The ram is really the key part or “foundation” of the steering system (in so many words, the “RAM” carries the load). The helm pump (at the other end) is just the fluid “pumper” and does not carry the load except while actually turning the rudder. Once the rudder is static, regardless of its actual position, the ram and steering lines (up to the check valves in the helm pump) are carrying the load, or pressures, developed in the system (the rudder is always being pushed, one way or another, from the vessel movement and / or water movement around or past it. Even a very small & inexpensive helm pump could turn a very big rudder on a large vessel quite easily, but this is not always a practical solution. As to selecting a RAM as to its base quality, to us this is a no-brainer. Brass, Bronze, and Stainless Steels alloys are the only acceptable materials that should be used for the construction of any RAM that even gets close to saltwater, or is used on any type of vessel larger than a run-about. Aluminum has no place in Hydraulic Steering RAM construction except (maybe) for fresh water use and super light duty applications.
The internal & external size of a ram is measured in a few ways—Common terms:
- BORE: The piston bore diameter—Inches or in millimeters—common sizes might be 1.25”, 1.5”, 1.75” and 2”
- STROKE: The total travel of the ram – 7” and 9” seem to be most common, but ram strokes come from about 5” to about 12”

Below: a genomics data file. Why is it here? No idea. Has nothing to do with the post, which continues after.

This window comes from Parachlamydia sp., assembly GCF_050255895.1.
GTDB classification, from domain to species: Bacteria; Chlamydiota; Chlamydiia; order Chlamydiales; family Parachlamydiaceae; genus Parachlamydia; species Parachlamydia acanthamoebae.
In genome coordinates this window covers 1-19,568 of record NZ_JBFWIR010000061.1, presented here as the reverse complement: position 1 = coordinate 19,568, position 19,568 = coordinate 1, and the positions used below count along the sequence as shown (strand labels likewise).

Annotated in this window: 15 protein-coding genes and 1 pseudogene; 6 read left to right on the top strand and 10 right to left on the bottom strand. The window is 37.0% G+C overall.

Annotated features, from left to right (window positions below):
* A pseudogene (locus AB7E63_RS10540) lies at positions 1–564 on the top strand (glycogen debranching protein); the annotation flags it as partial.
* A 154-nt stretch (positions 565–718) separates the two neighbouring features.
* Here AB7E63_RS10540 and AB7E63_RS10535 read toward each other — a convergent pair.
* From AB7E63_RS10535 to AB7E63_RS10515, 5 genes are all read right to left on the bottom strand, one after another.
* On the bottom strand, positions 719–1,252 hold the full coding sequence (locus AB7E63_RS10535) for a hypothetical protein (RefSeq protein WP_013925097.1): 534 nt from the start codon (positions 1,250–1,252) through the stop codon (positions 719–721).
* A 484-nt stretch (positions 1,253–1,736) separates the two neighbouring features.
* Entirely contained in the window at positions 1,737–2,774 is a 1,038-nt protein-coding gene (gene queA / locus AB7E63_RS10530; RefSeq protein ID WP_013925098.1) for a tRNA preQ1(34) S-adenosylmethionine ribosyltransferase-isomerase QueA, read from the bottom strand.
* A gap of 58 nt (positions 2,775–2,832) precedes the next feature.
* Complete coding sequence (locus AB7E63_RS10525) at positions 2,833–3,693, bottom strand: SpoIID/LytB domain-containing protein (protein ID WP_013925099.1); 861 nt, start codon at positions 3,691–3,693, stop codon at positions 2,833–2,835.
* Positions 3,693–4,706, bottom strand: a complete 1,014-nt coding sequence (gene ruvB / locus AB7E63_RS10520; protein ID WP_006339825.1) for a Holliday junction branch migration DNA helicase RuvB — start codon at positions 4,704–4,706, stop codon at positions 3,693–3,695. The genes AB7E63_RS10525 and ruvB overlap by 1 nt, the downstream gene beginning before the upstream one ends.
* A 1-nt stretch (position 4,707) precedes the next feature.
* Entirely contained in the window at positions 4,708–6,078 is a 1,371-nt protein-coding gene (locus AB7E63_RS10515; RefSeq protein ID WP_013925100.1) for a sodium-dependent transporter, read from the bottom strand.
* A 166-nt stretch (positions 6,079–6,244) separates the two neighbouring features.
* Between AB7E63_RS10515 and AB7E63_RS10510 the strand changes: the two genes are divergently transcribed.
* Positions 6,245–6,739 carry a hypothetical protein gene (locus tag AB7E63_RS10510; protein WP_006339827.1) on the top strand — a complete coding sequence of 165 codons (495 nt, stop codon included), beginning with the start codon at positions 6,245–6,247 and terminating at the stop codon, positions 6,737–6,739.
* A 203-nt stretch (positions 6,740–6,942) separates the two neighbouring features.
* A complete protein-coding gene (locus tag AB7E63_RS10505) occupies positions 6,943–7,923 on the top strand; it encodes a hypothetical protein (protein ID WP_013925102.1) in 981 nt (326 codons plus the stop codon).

- DISPLACEMENT: This is the mathematical computation of the bore and stroke measurements less the volume of the rod itself. This is the most important number as it tells you the relationship you will have with the helm pump as to how many turns the pump will have to make in order to move the ram a full stroke. An example—A 1.5” bore ram with a 7” stroke might have an internal displacement of 10 cubic inches; A typical helm pump may have an internal displacement of 2 cubic inches ( or 35 cc’s) per revolution.. This would mean that it takes approx. 5 complete turns of the helm pump to move the ram its 7” of travel. But in reality, always add about 10% to compute turns vs the real number you will end up with. Why (?) , because of internal hydraulic slippage that is always part of any hydraulic system that uses fluid to move something